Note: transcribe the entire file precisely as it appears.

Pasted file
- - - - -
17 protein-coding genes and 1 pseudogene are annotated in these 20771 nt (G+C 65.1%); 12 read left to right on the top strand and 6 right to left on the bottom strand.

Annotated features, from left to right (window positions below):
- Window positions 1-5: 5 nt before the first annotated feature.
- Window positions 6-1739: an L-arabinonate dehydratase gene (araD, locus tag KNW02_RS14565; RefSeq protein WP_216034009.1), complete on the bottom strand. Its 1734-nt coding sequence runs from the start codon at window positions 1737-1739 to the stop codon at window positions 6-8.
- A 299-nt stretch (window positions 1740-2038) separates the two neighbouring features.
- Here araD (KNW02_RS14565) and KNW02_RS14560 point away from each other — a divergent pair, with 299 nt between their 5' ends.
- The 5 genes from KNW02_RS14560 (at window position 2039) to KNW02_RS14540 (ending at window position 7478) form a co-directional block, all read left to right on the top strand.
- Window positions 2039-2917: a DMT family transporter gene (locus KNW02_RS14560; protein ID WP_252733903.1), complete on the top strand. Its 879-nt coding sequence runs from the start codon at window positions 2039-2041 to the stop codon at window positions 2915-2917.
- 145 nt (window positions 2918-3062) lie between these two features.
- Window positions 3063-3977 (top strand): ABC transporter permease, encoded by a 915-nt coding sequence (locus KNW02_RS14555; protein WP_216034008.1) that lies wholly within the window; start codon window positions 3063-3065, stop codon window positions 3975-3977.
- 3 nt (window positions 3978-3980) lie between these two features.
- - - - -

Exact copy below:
17 protein-coding genes and 1 pseudogene are annotated in these 20771 nt (G+C 65.1%); 12 read left to right on the top strand and 6 right to left on the bottom strand.

Annotated features, from left to right (window positions below):
- Window positions 1-5: 5 nt before the first annotated feature.
- Window positions 6-1739: an L-arabinonate dehydratase gene (araD, locus tag KNW02_RS14565; RefSeq protein WP_216034009.1), complete on the bottom strand. Its 1734-nt coding sequence runs from the start codon at window positions 1737-1739 to the stop codon at window positions 6-8.
- A 299-nt stretch (window positions 1740-2038) separates the two neighbouring features.
- Here araD (KNW02_RS14565) and KNW02_RS14560 point away from each other — a divergent pair, with 299 nt between their 5' ends.
- The 5 genes from KNW02_RS14560 (at window position 2039) to KNW02_RS14540 (ending at window position 7478) form a co-directional block, all read left to right on the top strand.
- Window positions 2039-2917: a DMT family transporter gene (locus KNW02_RS14560; protein ID WP_252733903.1), complete on the top strand. Its 879-nt coding sequence runs from the start codon at window positions 2039-2041 to the stop codon at window positions 2915-2917.
- 145 nt (window positions 2918-3062) lie between these two features.
- Window positions 3063-3977 (top strand): ABC transporter permease, encoded by a 915-nt coding sequence (locus KNW02_RS14555; protein WP_216034008.1) that lies wholly within the window; start codon window positions 3063-3065, stop codon window positions 3975-3977.
- 3 nt (window positions 3978-3980) lie between these two features.